Serving for your first ATP World Tour title is always a challenging task and Cuevas broke back immediately. A tie-break would eventually decide the championship and Vanni would not be able to recover after squandering an early mini-break. Cuevas won seven of the last 10 points to seal the win in two hours and three minutes.
Cuevas is projected to ascend to a career-high Top 25 position after picking up 250 Emirates ATP Rankings points and $80,850 in prize money. Vanni, meanwhile, who had never won an ATP World Tour match prior to this week, earns $42,600 and 150 Emirates ATP Rankings points, rising to just outside the Top 100.
The Italian was bidding to become just the third different Italian to win on the ATP World Tour since 2006 (Fognini, Seppi), and the first player to win a tour-level title having previously not won a match since Steve Darcis achieved the feat in Amersfoort 2007.
"I'm so happy," Vanni said. "It was a close match. I fought hard against Cuevas. Tomorrow he will be 28, maybe 27, in the (Emirates ATP Rankings)...I'm so proud of myself.
"I was in the chair before I served for the match and was thinking we are 1-all in the first set. I didn't want to think we were at 5-4 and I was serving for the championship. I started with a good serve and then he played solid and didn't miss a ball. He put every ball inside the court. I took some risks, which can be good sometimes and sometimes not. But I have to be satisfied after this week."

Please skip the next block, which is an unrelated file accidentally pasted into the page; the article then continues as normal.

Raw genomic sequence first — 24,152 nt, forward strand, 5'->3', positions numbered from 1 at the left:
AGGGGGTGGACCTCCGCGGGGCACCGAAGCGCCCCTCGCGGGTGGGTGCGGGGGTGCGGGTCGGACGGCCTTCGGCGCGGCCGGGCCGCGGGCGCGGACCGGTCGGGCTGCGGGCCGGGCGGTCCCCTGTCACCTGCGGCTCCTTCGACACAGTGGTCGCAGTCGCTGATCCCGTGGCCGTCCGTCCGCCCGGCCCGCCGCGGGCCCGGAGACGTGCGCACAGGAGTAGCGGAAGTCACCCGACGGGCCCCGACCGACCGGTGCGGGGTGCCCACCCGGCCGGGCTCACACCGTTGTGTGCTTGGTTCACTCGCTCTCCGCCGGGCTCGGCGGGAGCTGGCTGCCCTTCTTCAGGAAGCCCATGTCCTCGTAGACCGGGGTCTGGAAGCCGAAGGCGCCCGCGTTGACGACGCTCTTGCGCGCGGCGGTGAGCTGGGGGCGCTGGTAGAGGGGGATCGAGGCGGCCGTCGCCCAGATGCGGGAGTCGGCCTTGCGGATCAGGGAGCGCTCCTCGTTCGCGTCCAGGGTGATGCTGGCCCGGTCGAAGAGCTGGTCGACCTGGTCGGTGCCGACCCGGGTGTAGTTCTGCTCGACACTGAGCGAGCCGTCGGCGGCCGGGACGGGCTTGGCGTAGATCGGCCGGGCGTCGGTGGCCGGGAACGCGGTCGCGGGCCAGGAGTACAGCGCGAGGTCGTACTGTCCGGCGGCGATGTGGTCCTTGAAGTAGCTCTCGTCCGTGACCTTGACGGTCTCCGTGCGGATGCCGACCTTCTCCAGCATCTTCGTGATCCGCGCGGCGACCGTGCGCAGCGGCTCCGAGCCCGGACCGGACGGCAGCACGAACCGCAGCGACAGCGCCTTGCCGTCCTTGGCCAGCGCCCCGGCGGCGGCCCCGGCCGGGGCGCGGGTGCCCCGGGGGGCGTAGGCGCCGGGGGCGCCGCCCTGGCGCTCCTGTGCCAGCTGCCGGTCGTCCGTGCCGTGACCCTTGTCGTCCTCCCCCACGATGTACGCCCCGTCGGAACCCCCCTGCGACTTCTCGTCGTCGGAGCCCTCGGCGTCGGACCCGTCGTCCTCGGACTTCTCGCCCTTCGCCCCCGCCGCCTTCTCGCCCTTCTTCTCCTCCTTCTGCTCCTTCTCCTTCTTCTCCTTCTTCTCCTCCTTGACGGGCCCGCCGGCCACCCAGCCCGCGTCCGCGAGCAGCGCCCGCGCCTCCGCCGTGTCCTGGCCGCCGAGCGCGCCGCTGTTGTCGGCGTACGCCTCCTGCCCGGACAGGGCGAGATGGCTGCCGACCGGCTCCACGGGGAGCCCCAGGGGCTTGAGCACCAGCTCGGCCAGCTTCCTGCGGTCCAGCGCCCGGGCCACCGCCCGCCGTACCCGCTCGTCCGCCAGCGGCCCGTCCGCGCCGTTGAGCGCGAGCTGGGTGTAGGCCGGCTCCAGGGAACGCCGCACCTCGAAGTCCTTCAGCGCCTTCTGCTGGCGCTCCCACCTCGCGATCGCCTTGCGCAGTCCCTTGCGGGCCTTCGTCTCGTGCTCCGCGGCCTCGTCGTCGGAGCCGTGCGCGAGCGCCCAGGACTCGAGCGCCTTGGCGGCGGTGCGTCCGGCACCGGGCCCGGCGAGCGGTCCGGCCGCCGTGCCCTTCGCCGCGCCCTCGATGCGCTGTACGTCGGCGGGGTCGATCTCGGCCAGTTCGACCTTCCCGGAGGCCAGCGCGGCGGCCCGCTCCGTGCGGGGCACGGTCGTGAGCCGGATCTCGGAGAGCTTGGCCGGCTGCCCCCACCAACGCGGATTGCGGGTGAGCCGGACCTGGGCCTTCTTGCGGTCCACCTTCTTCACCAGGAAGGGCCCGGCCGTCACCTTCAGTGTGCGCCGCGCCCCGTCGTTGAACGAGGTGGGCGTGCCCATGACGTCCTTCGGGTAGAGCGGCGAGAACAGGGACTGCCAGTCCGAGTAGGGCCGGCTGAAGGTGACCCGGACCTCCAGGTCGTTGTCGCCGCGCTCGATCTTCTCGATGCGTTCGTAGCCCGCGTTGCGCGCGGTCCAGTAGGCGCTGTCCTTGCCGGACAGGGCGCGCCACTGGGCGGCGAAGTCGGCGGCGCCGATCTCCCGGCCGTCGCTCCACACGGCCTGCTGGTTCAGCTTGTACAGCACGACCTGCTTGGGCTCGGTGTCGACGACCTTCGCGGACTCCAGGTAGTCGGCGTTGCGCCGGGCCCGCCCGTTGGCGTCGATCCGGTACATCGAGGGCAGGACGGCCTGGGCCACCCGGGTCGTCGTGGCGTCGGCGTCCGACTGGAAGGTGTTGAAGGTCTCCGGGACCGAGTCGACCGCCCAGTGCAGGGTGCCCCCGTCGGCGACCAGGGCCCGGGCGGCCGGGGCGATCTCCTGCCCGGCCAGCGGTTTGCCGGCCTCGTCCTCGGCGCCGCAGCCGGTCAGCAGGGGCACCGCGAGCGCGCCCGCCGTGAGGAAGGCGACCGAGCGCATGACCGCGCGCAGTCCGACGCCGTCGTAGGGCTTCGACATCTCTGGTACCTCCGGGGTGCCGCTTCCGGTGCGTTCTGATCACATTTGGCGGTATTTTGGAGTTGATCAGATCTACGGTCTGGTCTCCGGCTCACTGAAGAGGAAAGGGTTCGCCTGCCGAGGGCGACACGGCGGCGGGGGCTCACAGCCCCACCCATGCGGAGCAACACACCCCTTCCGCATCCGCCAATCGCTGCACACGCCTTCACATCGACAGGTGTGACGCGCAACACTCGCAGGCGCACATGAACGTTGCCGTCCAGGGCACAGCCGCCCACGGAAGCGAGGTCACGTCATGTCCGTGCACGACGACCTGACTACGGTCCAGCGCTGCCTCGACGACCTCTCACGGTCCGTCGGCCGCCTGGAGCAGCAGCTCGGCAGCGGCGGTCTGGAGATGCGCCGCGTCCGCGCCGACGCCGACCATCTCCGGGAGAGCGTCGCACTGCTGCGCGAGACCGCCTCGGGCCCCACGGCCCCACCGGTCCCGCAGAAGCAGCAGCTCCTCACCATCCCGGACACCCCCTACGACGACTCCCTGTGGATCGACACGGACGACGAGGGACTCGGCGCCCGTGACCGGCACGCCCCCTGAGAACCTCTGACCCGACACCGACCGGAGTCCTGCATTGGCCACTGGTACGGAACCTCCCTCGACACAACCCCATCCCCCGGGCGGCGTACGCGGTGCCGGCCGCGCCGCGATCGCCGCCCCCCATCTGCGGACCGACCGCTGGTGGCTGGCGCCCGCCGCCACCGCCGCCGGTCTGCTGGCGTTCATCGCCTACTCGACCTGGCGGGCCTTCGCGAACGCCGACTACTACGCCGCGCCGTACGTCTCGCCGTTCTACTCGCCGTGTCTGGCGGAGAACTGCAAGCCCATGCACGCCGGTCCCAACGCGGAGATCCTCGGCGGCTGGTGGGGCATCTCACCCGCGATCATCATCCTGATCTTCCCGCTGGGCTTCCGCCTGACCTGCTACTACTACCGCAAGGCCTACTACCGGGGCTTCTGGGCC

|02-18-2015 05:57 AM|
Re: ATP Finals
Stan Wawrinka followed in the footsteps of his fellow Swiss, Heinz Gunthardt, Jakob Hlasek and Roger Federer, by capturing the ABN AMRO World Tennis Tournament title.
Wawrinka extended his winning streak over Tomas Berdych to six matches with a 4-6, 6-3, 6-4 victory in a two-hour final Sunday at the Ahoy Rotterdam. This year was his first appearance at the ATP World Tour 500 tournament since 2005.
It was Wawrinka's ninth tour-level title and his second of 2015, adding to last month’s Aircel Chennai Open (d. Bedene). He walks away with €358,540 and 500 Emirates ATP Ranking points.
"It's been an amazing week," said Wawrinka. "It wasn't easy, but every match I found my way. It was a great final. Tomas was playing really well, but I'm happy to turn that match for me and win the title.
"It's my first [ATP World Tour] 500 title and winning indoors is something special for me personally. It's always amazing to win a trophy. It's the best feeling."
Berdych had been attempting to successfully defend an ATP World Tour crown for the first time in his career. He is now 10-16 lifetime in finals, having taken home €161,650 and 300 points.
Wawrinka was solid in defence in the fifth game, when he saved one break point at 30/40 from yards behind the baseline. Berdych mis-timed a forehand crosscourt on that occasion, but was not denied for long. The Czech, who is playing with greater aggression under his new coach Dani Vallverdu, sealed his third break point for a 4-3 lead when Wawrinka struck a forehand long.